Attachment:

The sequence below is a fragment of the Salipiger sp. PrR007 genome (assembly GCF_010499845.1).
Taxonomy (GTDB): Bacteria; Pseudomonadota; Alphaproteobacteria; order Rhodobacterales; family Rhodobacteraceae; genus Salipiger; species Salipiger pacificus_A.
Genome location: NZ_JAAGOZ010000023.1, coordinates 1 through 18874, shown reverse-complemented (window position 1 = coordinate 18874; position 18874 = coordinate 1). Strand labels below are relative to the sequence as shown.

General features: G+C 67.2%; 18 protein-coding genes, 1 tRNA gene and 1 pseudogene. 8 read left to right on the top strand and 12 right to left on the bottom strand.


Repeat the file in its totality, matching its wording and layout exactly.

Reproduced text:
The sequence below is a fragment of the Salipiger sp. PrR007 genome (assembly GCF_010499845.1).
Taxonomy (GTDB): Bacteria; Pseudomonadota; Alphaproteobacteria; order Rhodobacterales; family Rhodobacteraceae; genus Salipiger; species Salipiger pacificus_A.
Genome location: NZ_JAAGOZ010000023.1, coordinates 1 through 18874, shown reverse-complemented (window position 1 = coordinate 18874; position 18874 = coordinate 1). Strand labels below are relative to the sequence as shown.

General features: G+C 67.2%; 18 protein-coding genes, 1 tRNA gene and 1 pseudogene. 8 read left to right on the top strand and 12 right to left on the bottom strand.